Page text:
If your hair is worn straight mostly: “dry” trim always unless you like a textured look with your straight hair then “wet” trim may be best.

    Every black salon I been to doesn’t know how to trim wet hair and as for having natural hair, they assume when they blow dry your hair that all unstraighten ends are damaged ends and tend to cut and not trim.

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      • That’s right! *Not* every unstraightened end is damaged! I wish I would have known that a little while ago when I had my hair professionally straightened. Would have saved me a couple of inches.

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  4. Pingback: Should Natural Hair be Trimmed Wet or Dry? | Nawlins Natural

  5. I’ve had my hair cut professionally both ways, but I prefer the Lorraine Massey method of cutting/trimming on dry hair only, and examining every curl individually as I would wear them normally. I did cut on semi-wet hair when I cut off my relaxed ends, in order to see the separation of curls versus straight ends. On wet hair, there’s always the possibility of cutting too much and not accounting for shrinkage that will occur when your hair is dry.

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  6. Well I definitely wish I had seen this article 2 weeks ago when I went in trimming my natural hair and ended up creating some lopsidedness lol. That’s the last time I’ll try trimming my fro myself.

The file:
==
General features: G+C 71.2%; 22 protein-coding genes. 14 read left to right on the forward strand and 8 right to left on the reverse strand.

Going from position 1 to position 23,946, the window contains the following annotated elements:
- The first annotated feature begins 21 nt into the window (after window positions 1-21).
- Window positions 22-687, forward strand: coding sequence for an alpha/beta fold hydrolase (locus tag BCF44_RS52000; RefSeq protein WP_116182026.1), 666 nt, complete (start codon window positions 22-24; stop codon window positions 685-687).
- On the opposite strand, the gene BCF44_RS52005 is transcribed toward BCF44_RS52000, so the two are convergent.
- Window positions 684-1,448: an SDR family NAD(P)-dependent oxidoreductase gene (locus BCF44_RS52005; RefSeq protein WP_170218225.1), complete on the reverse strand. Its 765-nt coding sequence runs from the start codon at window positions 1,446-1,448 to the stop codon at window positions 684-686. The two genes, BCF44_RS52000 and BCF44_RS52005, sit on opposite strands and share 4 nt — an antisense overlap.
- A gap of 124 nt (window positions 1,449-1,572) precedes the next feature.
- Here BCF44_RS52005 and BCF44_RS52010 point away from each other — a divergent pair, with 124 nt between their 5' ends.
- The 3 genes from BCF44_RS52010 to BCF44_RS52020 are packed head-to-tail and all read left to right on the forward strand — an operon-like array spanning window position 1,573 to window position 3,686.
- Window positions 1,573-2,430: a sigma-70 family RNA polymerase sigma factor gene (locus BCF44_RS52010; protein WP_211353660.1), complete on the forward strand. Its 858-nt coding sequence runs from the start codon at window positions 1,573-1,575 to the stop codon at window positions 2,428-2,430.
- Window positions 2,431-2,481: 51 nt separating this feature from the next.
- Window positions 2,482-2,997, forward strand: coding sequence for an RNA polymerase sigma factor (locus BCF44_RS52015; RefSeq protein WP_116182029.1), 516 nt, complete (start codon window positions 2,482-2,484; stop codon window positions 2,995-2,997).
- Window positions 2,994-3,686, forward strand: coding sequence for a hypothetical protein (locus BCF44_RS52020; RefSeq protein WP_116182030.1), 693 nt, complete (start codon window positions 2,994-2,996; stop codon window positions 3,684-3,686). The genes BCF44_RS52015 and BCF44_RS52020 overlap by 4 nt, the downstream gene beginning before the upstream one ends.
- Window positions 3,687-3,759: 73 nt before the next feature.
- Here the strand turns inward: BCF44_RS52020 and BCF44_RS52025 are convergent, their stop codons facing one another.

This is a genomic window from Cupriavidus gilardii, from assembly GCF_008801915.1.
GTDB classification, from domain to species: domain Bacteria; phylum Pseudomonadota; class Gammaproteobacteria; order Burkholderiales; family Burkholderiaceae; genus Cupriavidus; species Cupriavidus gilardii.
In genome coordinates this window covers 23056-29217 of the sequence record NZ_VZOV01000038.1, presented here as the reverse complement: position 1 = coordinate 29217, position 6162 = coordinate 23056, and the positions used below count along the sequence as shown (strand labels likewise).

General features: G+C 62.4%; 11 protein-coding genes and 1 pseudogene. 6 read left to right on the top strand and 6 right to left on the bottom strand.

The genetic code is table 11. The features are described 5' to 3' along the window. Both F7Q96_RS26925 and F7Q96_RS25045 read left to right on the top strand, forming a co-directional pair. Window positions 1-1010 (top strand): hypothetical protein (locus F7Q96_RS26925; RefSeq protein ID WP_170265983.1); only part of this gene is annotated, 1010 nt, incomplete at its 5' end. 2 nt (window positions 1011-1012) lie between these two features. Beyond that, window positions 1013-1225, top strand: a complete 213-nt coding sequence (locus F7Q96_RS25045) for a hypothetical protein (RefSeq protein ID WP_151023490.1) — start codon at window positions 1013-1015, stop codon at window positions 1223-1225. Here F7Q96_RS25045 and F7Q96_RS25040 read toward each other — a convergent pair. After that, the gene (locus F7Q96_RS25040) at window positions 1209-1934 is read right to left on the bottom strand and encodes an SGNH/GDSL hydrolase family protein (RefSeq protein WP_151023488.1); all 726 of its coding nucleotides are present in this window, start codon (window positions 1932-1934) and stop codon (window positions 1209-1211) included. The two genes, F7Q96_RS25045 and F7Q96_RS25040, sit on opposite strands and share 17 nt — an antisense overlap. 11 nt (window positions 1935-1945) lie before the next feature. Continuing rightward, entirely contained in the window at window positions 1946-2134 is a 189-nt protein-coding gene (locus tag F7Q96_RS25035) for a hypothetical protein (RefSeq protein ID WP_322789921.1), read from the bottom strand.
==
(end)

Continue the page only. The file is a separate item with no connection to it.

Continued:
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  7. I have tried to blow dry my natural hair before cutting it; however I get frustrated with the blow dry session and never make it to the cutting. It is much easier for me to cut it wet because there is not as much bulk. I just do what keeps my frustration level down to a minimum. Wet cuts have been working out so far and my twists come out awesome!

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  8. I wear my hair curly and straight so I prefer to have my hair blown dry before my trim. I have had my hair cut while it was damp and I did not like the shape.

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  9. I used to trim on dry hair only. I actually haven’t trimmed my hair in almost a year as I haven’t been doing anything it that should cause the ends to split. I’ve also not applied any heat to my hair in almost a year and a half. I stick to a very simple routine that doesn’t involve a lot of manipulation of my hair. I have seen no negative effects from not trimming. My ends aren’t split and, as far as I can tell, my hair doesn’t show any signs of damage.

    Has anyone else not trimmed for a long time? Did your hair suffer or not as a result?

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  10. I need some advice. I’d like to get bangs. My question is how should I go about doing that? I’ve read with curly hair it’s tricky to cut bangs in your hair. I want my bangs long enough to wear when my hair is straight but also long enough to look cute when it’s curly (I have Rihanna/Tyra esque forehead lol).